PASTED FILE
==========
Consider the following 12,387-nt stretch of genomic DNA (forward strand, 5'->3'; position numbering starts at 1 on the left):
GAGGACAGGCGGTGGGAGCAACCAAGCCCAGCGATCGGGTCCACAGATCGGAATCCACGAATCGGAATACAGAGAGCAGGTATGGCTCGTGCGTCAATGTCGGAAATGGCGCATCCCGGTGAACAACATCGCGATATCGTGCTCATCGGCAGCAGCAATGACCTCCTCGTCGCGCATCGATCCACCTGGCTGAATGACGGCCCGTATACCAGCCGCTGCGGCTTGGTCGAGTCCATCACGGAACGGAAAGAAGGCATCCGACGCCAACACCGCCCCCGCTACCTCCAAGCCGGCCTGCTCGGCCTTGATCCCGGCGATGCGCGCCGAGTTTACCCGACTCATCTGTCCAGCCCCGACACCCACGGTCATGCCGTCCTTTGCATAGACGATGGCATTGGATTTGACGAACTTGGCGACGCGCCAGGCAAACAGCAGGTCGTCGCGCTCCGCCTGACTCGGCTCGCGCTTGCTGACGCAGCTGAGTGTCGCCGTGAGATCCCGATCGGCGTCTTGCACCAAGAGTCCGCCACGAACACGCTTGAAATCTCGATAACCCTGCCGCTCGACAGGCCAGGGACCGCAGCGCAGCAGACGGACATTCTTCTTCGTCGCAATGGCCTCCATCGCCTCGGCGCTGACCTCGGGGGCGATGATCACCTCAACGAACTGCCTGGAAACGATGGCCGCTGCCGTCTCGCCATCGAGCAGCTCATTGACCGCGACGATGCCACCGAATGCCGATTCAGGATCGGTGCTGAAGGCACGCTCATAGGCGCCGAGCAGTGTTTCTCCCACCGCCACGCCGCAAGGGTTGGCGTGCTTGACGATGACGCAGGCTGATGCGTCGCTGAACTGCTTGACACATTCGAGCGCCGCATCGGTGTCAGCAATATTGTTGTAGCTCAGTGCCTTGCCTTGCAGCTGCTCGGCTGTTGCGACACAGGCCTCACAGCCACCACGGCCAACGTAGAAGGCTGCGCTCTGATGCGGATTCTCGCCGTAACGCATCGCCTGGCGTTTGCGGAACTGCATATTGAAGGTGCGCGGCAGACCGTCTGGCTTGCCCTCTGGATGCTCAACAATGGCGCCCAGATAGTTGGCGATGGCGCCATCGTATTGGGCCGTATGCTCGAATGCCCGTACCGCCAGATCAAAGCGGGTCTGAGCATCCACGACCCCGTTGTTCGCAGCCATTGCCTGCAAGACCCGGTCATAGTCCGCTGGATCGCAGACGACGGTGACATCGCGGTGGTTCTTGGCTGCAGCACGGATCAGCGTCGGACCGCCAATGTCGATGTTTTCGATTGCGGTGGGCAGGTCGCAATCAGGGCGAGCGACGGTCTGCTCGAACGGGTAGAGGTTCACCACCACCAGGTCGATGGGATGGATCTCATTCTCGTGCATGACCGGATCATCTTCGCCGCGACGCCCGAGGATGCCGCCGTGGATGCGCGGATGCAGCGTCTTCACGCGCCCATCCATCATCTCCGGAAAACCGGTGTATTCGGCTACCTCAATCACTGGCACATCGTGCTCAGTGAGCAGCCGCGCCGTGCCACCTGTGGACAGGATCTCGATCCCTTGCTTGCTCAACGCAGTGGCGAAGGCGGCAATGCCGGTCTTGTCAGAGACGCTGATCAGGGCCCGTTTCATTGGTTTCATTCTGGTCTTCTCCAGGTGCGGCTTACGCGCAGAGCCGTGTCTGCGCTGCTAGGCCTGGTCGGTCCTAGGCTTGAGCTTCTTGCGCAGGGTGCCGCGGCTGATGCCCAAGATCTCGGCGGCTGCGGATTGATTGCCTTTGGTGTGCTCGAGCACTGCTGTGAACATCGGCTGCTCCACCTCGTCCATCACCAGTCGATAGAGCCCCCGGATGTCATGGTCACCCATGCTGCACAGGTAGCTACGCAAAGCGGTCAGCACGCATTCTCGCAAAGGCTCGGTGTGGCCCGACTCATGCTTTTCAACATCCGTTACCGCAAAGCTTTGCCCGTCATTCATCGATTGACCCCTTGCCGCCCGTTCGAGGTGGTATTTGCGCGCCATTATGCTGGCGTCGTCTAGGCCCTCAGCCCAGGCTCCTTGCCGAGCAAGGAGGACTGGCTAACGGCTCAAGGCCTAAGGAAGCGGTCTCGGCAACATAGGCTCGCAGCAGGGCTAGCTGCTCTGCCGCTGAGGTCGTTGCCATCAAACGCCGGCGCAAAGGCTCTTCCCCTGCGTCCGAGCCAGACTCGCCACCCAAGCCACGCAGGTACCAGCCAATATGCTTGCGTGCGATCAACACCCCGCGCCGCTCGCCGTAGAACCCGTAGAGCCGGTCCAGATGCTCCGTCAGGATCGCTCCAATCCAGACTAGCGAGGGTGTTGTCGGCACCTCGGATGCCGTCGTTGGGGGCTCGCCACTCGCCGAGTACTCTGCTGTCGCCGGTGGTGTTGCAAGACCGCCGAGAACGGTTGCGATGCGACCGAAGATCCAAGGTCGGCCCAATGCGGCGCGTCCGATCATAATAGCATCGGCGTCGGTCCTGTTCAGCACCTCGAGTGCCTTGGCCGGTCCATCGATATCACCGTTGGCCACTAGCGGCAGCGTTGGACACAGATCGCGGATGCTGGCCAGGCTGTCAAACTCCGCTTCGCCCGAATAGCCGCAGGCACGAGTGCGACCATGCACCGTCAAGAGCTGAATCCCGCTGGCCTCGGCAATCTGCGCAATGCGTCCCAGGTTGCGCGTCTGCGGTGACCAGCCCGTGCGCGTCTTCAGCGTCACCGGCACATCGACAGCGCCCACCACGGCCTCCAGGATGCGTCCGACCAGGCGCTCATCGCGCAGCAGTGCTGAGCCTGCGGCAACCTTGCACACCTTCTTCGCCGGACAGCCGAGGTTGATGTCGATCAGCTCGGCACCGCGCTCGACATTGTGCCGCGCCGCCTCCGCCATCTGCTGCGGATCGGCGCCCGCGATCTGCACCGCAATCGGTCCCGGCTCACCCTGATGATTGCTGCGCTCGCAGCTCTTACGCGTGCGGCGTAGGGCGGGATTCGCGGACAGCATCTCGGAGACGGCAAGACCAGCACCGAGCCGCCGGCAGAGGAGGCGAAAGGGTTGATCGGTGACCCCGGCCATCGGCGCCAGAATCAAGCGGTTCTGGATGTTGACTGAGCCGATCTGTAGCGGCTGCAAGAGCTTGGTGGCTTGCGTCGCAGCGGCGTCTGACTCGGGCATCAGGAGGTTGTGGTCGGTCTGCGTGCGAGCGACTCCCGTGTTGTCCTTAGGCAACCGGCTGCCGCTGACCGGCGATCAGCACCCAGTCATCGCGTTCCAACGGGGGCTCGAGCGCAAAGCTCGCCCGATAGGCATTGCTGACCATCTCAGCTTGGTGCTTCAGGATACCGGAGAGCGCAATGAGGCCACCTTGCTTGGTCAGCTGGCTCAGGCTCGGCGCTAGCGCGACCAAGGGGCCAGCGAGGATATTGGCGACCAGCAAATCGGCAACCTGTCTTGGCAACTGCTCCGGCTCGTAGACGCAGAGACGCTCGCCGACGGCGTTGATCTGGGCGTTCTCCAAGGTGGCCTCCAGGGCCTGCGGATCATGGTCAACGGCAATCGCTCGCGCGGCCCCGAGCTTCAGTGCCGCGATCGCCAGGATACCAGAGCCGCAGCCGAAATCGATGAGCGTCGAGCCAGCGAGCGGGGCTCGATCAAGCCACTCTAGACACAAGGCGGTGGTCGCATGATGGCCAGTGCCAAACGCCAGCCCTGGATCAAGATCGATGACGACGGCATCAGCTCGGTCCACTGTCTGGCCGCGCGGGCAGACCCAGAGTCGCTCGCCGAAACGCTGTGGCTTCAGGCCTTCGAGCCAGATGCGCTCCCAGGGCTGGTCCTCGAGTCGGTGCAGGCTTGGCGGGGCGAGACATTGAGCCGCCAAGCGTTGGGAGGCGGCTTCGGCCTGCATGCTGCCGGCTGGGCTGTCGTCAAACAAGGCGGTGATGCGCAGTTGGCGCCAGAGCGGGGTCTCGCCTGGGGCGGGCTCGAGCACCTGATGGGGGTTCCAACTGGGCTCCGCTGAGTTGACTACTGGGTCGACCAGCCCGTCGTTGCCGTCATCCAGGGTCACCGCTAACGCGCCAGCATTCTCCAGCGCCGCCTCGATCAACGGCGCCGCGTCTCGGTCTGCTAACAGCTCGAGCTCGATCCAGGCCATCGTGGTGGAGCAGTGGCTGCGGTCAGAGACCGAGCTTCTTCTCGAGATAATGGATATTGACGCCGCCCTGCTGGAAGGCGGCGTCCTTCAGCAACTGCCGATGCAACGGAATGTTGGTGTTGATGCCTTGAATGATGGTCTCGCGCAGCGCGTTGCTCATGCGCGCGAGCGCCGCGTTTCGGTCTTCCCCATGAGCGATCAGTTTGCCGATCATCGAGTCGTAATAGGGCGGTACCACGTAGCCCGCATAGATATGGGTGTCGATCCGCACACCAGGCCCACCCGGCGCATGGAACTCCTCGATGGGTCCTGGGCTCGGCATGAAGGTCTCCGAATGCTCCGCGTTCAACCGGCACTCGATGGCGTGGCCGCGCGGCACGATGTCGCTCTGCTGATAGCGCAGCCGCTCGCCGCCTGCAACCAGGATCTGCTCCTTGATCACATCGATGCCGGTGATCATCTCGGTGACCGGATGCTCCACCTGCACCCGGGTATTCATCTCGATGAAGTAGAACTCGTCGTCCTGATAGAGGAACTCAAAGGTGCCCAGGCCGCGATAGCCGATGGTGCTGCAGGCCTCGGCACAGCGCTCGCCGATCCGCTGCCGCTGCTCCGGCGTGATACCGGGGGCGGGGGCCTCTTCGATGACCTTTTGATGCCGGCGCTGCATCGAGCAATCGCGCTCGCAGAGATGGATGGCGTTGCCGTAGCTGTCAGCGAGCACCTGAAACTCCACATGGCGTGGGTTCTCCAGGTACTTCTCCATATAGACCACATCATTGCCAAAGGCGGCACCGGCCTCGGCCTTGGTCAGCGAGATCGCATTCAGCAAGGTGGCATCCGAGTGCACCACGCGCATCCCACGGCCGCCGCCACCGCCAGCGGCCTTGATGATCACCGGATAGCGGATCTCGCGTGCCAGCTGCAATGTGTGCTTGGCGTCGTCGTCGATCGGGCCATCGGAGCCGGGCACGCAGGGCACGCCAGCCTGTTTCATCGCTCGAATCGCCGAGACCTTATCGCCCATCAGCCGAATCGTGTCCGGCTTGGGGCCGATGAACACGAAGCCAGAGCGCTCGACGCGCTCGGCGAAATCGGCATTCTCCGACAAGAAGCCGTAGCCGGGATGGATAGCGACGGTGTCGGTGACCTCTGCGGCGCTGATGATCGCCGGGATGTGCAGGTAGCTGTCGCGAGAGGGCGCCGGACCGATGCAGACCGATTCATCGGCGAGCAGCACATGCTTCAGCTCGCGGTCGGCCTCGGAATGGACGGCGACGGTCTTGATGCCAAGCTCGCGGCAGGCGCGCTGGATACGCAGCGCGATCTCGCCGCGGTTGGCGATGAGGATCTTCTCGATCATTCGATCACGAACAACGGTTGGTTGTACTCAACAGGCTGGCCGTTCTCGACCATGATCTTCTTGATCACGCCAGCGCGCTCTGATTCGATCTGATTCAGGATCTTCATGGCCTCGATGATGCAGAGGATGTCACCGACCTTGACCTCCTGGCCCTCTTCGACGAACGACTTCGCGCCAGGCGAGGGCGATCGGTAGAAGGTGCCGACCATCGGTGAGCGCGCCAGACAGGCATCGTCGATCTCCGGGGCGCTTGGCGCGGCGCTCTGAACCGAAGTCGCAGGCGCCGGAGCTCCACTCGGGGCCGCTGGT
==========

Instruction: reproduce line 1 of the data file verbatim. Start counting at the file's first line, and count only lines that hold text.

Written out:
Consider the following 12,387-nt stretch of genomic DNA (forward strand, 5'->3'; position numbering starts at 1 on the left):